Epicurus on Enough

He who has learned the limits of life knows that it is easy to provide that which removes the feeling of pain owing to want and makes one’s whole life perfect. So there is no need for things which involve struggle.

~ Epicurus

Wilson, Catherine. The Pleasure Principle: Epicureanism: A Philosophy for Modern Living (p. 243). HarperCollins Publishers. Kindle Edition.

Plato on Desire

I feel as if I had escaped from a frantic and savage master. Unquestionably old age brings us profound repose and freedom from this and other passions.

~ Plato

William Blake on Desire

Those who restrain desire do so because theirs is weak enough to be restrained.

~ William Blake

Seneca on Desire

“Do not ask for what you will wish you had not got.”

~ Seneca

Aristotle on Desires

“I count him braver who overcomes his desires than him who conquers his enemies; for the hardest victory is over self.”

~ Aristotle

Diogenes on Want

“He has the most who is most content with the least.”

~ Diogenes

Cormac McCarthy on Getting What You Want

“My daddy once told me that some of the most miserable people he ever knew were the ones that finally got what they’d always wanted.”

~ Cormac McCarthy / Cities of the Plain

Marcel Proust on Desire

“If happiness, or at least the absence of suffering, can be found, it is not the satisfaction, but the gradual reduction and the eventual extinction of desire that one should seek.”

~ Marcel Proust

Epictetus on Temptation

“Counter temptation by remembering how much better will be the knowledge that you resisted.”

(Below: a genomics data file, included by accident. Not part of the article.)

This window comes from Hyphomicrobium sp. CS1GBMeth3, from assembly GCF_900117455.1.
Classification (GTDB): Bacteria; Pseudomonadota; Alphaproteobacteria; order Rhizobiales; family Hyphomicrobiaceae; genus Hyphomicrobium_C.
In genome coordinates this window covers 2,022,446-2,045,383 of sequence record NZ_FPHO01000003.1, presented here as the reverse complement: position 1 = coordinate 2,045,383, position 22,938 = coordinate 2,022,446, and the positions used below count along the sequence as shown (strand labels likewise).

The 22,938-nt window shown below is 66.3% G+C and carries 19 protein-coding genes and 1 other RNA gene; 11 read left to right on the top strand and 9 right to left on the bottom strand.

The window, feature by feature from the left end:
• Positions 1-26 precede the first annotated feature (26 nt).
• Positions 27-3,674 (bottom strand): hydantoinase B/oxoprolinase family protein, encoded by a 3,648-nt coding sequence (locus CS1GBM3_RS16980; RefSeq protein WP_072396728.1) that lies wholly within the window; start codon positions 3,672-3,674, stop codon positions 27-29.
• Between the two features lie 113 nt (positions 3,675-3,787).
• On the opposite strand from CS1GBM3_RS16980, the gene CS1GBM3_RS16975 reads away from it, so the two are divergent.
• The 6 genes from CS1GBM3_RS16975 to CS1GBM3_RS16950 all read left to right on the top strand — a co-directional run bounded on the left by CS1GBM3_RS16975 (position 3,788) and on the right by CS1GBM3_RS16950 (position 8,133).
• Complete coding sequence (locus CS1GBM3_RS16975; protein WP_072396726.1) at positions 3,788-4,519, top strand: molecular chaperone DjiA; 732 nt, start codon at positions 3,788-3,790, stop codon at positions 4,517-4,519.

~ Epictetus

Epictetus on Desire

“He is a wise man who does not grieve for the things which he has not, but rejoices for those which he has.”

~ Epictetus

Marcus Aurelius on Desire

“Let not your mind run on what you lack as much as on what you have already.”

~ Marcus Aurelius

Seneca on Contentment

“The greatest blessings of mankind are within us and within our reach. A wise man is content with his lot, whatever it may be, without wishing for what he has not.”

~ Seneca

Seneca on Desire

“You act like mortals in all that you fear, and like immortals in all that you desire.”

~ Seneca

Epictetus on Desires

“Wealth consists not in having great possessions, but in having few wants.”

~ Epictetus

Epictetus on Desires

“To (children) who put their hand into a narrow necked earthen vessel and bring out figs and nuts, this happens; if they fill the hand, they cannot take it out, and then they cry. Drop a few of them and you will draw things out. And do you part with your desires: do not desire many things and you will have what you want. ”

Epictetus, Discourses